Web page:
Anyway, you may remember: we're exhausted. Still, we're happy to be in Zurich and staying at our new residence! After dropping off our luggage and getting an orientation from our host, we set out to explore the city. Here you can see Grossmunster Kirche. It's referred to as the center of the reformation. (Zwingli preached here. Apparently, he made Luther and even Calvin seem soft.)


The river surrounding Zurich is Limmat. Here you can see it as well as the lake and the Alps in the distance.


And this is the Fraumunster Kirche. Although the reformists stripped this once lovely church of all of its interior granduer, they recently commissioned Marc Chagall to create stained glass windows for the church. It's really hard to figure: you destroy existing physical beauty and then pay (surely) the most expensive living artist in the world to create new beauty. (I suppose it proves how much the Reformists have softened over the years.) Tim said he thought Chagall's windows were the most beautiful he'd ever seen. Sorry, no photos were permitted inside.


The city -- with it's impressive churches, little squares and interesting nooks and side streets -- is really a delight. So I'll just let the photos do the talking.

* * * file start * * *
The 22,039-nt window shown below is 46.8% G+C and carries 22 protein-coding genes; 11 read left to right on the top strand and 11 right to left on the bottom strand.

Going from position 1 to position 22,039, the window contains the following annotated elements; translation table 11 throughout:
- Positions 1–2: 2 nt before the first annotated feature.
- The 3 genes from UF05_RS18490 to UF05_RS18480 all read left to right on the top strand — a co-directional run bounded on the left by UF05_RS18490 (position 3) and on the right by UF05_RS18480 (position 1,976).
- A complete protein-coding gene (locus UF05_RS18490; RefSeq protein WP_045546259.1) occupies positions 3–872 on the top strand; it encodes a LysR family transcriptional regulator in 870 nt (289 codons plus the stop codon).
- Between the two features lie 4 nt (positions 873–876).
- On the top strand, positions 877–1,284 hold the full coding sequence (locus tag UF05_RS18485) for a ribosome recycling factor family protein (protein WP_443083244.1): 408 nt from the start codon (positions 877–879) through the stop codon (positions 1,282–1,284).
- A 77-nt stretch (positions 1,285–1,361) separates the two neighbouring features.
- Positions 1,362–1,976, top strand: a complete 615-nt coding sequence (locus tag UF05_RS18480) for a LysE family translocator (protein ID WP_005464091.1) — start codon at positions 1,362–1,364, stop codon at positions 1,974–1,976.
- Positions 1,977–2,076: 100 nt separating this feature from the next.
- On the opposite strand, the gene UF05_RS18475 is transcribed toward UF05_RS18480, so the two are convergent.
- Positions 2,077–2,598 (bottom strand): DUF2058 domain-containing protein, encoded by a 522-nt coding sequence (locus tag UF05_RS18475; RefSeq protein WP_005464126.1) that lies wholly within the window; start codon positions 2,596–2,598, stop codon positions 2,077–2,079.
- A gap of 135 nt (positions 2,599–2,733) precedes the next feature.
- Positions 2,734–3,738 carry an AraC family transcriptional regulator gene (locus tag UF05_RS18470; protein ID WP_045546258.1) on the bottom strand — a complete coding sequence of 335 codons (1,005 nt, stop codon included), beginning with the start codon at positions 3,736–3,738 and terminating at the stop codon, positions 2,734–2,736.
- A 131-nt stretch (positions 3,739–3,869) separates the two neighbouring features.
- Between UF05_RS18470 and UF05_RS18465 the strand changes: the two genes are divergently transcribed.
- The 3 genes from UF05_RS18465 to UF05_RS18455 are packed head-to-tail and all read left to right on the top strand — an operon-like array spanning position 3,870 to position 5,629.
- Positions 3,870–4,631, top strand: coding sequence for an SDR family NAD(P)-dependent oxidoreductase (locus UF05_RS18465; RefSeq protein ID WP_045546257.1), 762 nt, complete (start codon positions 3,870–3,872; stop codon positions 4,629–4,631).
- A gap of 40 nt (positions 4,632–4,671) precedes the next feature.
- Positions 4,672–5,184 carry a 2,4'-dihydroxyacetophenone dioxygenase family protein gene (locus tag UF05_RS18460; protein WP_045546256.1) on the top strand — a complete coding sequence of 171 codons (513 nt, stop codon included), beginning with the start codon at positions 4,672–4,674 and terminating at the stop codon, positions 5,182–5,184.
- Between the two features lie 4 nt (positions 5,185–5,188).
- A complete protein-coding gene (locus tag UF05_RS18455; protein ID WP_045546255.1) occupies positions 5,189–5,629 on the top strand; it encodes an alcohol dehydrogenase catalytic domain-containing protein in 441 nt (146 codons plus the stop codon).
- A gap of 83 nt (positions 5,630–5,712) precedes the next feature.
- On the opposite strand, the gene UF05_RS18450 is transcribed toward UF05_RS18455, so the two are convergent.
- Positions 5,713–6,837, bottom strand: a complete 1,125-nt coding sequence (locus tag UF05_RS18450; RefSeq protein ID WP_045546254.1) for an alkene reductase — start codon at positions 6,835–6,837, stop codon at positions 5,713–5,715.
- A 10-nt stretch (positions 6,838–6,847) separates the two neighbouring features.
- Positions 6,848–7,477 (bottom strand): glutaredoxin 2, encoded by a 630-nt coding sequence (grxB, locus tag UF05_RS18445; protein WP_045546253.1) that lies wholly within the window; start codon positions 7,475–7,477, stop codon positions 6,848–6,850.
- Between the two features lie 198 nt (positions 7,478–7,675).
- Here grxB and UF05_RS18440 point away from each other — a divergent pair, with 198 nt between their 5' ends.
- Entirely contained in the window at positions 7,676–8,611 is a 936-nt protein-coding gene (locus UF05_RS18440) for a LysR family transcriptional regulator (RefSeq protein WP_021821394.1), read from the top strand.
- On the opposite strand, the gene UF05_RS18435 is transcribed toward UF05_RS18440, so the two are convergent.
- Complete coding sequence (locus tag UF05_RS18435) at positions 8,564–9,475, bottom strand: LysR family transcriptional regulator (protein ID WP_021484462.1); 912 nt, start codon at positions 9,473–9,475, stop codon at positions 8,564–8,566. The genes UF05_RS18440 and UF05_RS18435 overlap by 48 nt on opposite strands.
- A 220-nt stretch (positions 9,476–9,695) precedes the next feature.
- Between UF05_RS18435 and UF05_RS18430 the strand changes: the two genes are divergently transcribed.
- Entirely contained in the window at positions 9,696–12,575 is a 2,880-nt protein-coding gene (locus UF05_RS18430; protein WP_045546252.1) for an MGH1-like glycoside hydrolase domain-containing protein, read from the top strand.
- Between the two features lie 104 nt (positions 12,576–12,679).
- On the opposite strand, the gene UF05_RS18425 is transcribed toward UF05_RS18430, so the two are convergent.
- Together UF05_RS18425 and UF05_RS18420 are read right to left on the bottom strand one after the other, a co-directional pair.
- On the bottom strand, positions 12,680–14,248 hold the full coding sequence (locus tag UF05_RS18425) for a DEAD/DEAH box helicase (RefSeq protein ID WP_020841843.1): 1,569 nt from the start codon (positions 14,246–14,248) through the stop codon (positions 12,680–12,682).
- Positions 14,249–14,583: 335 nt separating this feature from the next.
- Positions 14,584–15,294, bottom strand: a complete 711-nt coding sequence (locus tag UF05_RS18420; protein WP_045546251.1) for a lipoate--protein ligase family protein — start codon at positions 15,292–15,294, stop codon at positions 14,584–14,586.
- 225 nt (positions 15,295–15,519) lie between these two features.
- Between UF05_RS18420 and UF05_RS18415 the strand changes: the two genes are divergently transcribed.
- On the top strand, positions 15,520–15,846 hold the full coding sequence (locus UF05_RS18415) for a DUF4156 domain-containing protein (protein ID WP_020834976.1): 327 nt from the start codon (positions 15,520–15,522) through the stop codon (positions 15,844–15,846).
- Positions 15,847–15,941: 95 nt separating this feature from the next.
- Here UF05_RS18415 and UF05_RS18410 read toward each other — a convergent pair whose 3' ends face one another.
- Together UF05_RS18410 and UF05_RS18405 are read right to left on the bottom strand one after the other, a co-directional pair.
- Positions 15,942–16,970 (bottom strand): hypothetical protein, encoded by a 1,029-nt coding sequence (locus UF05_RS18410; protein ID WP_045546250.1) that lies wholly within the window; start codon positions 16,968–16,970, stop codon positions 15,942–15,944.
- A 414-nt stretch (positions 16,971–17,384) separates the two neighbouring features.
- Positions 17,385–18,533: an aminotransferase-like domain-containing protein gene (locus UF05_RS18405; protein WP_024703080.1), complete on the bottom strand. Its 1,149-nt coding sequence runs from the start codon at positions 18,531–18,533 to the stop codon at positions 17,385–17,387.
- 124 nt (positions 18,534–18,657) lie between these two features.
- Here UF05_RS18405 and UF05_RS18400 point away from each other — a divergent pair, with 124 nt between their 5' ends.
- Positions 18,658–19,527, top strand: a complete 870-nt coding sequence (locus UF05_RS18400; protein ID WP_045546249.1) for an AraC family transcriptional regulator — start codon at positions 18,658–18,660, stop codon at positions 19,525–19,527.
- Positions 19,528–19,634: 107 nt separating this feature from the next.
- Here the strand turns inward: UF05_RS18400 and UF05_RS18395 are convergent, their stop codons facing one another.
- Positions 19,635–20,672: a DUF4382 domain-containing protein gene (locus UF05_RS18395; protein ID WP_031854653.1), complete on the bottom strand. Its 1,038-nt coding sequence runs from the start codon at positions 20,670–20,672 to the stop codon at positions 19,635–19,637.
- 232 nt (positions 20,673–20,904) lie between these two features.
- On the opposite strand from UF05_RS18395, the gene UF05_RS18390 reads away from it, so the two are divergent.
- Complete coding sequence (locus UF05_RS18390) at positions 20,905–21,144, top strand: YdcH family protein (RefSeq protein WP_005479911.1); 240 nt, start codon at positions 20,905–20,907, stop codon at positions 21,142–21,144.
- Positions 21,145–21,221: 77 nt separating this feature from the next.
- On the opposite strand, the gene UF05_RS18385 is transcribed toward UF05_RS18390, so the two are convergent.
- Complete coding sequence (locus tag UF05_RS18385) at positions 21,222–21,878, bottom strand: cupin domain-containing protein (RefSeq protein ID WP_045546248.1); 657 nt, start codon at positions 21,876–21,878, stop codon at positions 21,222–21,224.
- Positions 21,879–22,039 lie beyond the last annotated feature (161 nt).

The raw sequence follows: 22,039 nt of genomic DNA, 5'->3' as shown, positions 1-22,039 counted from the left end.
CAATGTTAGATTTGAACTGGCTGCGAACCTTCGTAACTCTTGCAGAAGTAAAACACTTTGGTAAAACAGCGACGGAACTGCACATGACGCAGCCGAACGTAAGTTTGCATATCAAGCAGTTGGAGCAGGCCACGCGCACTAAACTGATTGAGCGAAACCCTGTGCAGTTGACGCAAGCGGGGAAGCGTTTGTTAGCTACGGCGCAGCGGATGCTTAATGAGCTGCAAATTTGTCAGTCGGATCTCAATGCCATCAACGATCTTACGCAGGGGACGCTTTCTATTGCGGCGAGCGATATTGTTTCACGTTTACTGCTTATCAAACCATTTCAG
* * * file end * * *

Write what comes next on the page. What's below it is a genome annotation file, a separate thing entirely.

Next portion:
When we got back to our place, the house was preparing for a party. And we had been invited. The theme was an Arabian Night. The house has a nice backyard with lots of mature trees and bushes that provide plenty of privacy. We had shish kabob, tabbouleh, hummus, pita and all kinds of exotic and delicious salads. This group of young-ish (late 20s – early 40s) professionals were really interesting. There’s Karl, the German Physics doctoral student and Anna, the young Swiss midwife. Then there was the guest (I forget her name) who’s planning to do some work on her Interior Design doctoral degree in Istanbul. And, of course, our host: Kipper. He’s from Boston, has lived in South America, was living in Thailand during the tsunami (stayed to organize disaster relief) then moved to Zurich. All of these people had lived in every part of the globe that you could imagine. So they were really interesting to talk with. What a vibrant, fun place to stay! We finally retired to our room for a much needed sound sleep.

Posted by Jeanne Murphy 23:18 Archived in Switzerland Comments (0)